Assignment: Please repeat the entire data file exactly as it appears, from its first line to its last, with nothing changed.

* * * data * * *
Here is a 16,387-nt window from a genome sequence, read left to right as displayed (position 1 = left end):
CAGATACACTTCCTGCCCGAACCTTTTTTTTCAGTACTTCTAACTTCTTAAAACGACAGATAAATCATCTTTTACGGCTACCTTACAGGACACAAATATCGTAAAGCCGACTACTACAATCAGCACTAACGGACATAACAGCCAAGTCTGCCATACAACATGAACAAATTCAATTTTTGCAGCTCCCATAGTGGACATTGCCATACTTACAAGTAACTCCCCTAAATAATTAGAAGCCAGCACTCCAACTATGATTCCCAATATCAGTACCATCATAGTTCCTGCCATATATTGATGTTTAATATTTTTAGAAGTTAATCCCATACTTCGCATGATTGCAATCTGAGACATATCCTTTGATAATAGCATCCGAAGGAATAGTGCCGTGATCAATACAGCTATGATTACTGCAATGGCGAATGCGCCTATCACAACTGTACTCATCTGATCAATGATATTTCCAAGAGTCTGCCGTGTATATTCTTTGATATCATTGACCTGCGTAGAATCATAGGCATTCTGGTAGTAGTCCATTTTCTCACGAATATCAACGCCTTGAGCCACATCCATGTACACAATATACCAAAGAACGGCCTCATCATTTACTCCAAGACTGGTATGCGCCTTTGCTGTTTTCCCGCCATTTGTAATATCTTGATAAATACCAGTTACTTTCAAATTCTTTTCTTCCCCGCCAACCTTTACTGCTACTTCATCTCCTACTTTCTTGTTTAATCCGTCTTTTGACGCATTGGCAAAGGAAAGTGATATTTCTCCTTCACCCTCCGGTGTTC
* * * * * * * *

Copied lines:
Here is a 16,387-nt window from a genome sequence, read left to right as displayed (position 1 = left end):
CAGATACACTTCCTGCCCGAACCTTTTTTTTCAGTACTTCTAACTTCTTAAAACGACAGATAAATCATCTTTTACGGCTACCTTACAGGACACAAATATCGTAAAGCCGACTACTACAATCAGCACTAACGGACATAACAGCCAAGTCTGCCATACAACATGAACAAATTCAATTTTTGCAGCTCCCATAGTGGACATTGCCATACTTACAAGTAACTCCCCTAAATAATTAGAAGCCAGCACTCCAACTATGATTCCCAATATCAGTACCATCATAGTTCCTGCCATATATTGATGTTTAATATTTTTAGAAGTTAATCCCATACTTCGCATGATTGCAATCTGAGACATATCCTTTGATAATAGCATCCGAAGGAATAGTGCCGTGATCAATACAGCTATGATTACTGCAATGGCGAATGCGCCTATCACAACTGTACTCATCTGATCAATGATATTTCCAAGAGTCTGCCGTGTATATTCTTTGATATCATTGACCTGCGTAGAATCATAGGCATTCTGGTAGTAGTCCATTTTCTCACGAATATCAACGCCTTGAGCCACATCCATGTACACAATATACCAAAGAACGGCCTCATCATTTACTCCAAGACTGGTATGCGCCTTTGCTGTTTTCCCGCCATTTGTAATATCTTGATAAATACCAGTTACTTTCAAATTCTTTTCTTCCCCGCCAACCTTTACTGCTACTTCATCTCCTACTTTCTTGTTTAATCCGTCTTTTGACGCATTGGCAAAGGAAAGTGATATTTCTCCTTCACCCTCCGGTGTTC